A team of three dozen workers first reinforced the theater by adding a six-foot-thick layer of concrete around the edge of the base, then poured 34 30-foot columns into the Manhattan bedrock below. . Fitting snugly into the columns, like hands in gloves, were smaller beams that could move up and down like parts of a telescope. Four hydraulic jacks resembling large paint cans with arms that extended upwards were placed under collars on each beam.

When the sockets were on, they pushed the collars up, and the theater with them. After the jack arms were raised just five inches, the workers stopped the elevator, fixed the theater at its new height, adjusted the collars and fastened them with large bolts, repositioned the jacks and restarted the whole process.

In March, when the palace had cleared 16ft, the elevator project was halted so workers could build new floors in the newly landscaped space, which also helped sustain the theatre.

Throughout the process, a handful of people crowded into a plywood shack, their eyes glued to monitors set up in the theater. A slight tilt of less than half a degree in either direction would have been enough for a hard stop, said Robert Israel, executive vice president of L&L who worked on the TSX project.

To further complicate the delicate nature of lifting a 7,000-ton theater, many aspects of the TSX project have overlapped since work began in 2019, including the demolition of the former Doubletree Hotel above the theater and the construction of its replacement, the pouring of a new foundation and the addition of 51,000 square feet of signage outside the building.

Additionally, zoning codes have changed since the tower was added in the late 1980s, which could have meant a significant reduction in square footage for the final product. But under current New York zoning law, if a renovation project keeps a quarter of its floor space in place, it can retain its original square footage.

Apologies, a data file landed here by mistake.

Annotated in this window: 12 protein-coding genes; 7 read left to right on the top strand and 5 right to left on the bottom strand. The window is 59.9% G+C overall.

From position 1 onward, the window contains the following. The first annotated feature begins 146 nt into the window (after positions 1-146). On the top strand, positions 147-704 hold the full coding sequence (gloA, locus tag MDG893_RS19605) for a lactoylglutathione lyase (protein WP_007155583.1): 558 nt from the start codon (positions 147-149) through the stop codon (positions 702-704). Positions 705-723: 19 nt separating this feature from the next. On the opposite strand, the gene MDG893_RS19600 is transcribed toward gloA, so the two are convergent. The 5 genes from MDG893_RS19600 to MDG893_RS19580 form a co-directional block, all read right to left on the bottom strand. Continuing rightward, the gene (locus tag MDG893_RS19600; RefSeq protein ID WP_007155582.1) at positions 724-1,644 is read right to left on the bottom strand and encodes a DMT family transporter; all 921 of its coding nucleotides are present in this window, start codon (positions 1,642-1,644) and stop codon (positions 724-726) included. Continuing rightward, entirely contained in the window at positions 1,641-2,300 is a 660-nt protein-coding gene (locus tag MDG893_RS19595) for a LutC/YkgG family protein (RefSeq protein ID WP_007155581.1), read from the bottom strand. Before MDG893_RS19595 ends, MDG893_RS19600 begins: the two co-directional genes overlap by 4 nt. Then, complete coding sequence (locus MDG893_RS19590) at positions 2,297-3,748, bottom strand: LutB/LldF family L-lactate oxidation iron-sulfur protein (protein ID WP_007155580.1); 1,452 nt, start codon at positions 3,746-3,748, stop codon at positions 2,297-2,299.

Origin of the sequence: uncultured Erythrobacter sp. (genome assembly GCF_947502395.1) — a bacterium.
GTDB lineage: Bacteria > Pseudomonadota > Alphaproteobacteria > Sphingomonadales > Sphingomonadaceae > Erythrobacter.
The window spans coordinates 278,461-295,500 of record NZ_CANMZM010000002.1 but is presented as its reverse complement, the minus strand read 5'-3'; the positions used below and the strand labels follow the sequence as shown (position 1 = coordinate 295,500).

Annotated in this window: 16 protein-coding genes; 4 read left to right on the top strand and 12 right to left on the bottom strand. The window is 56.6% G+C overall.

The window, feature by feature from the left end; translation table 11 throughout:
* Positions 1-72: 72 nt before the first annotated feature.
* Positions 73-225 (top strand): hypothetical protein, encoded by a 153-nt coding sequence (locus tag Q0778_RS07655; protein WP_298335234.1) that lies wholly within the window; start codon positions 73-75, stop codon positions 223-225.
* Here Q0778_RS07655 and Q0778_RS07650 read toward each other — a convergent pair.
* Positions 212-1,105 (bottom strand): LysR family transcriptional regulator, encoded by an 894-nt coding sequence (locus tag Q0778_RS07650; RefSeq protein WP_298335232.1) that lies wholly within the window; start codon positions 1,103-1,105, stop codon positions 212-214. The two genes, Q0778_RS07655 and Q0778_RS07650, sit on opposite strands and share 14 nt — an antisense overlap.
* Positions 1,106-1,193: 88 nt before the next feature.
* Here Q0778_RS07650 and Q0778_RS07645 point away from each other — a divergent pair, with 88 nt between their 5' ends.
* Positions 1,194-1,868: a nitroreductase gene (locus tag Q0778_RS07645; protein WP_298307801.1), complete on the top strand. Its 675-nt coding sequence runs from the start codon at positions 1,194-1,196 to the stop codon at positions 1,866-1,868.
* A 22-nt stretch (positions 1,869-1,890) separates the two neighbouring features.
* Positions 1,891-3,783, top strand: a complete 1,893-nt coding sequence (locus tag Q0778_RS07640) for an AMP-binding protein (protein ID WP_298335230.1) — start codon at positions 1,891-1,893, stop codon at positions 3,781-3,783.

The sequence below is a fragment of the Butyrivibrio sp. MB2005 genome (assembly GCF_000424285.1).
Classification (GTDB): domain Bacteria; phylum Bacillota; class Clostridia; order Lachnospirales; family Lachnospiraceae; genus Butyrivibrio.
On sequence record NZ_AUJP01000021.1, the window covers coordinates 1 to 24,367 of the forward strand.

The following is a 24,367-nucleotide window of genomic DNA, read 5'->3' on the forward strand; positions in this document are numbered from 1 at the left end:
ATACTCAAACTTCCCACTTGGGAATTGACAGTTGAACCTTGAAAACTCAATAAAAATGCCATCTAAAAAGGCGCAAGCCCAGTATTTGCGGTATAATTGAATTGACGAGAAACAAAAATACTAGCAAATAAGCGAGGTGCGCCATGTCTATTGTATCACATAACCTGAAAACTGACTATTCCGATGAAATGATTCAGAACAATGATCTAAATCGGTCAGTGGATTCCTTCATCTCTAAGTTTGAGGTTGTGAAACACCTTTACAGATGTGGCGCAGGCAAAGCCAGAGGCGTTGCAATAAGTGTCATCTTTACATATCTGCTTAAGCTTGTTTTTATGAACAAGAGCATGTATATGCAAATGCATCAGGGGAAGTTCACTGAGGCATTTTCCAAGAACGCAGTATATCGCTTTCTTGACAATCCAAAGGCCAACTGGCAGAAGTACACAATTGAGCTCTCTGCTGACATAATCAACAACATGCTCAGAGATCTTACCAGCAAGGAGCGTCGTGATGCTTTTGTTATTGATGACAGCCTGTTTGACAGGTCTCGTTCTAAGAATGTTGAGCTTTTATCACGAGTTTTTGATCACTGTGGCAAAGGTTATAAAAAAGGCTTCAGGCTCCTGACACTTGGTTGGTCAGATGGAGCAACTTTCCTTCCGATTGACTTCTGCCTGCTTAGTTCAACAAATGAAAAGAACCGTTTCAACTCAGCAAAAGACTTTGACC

To ensure TSX Broadway maintains its size – approximately 500,000 square feet – L&L had to keep many of the existing concrete slabs from the 16th floor upwards, essentially keeping them suspended in the air as construction continued around them. in another Jenga-like feat.

“This is by far the most complex project that I have ever undertaken, that L&L has undertaken,” Mr. Israel said as he stood in a dark and cool space under the palace, which bore notes from construction scribbled in spray paint that viewers will never see. see.

The theater reached its peak on April 5, a feat that was celebrated a month later with a media event attended by city officials, L&L executives and Broadway producers.

One of the oldest theaters on Broadway, the Palace had already undergone alterations. In 1926, its owner installed an “electric piano in its lobby to compete with the popular nearby Roxy”, according to the 1987 report by the city’s Landmarks Preservation Commission which led to protected status for much of inside the theatre. But the concourse, which was transformed in the 1930s, 1960s and again in the 1980s, was never given landmark status and was demolished as part of the TSX redesign.

Operating primarily as a movie theater for RKO Pictures in the mid-20th century, the palace was also home to artists like Harry Houdini, Diana Ross and Judy Garland, who completed a 19-week run in 1951 and 1952. The Nederlander family bought the theater in 1965 and gave it a $500,000 makeover, after which it began hosting Broadway musicals, starting with the premiere of Neil Simon’s “Sweet Charity.”

Now, as the theater prepares to welcome visitors back, it’s seen as an indicator of Times Square and New York’s rebound.

“We were symbolic of the pause in the pandemic, and we are symbolic of the determination of recovery,” said Tom Harris, president of the Times Square Alliance.


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Newsrust - US Top News: How a 7,000 ton Broadway theater was hoisted 30 feet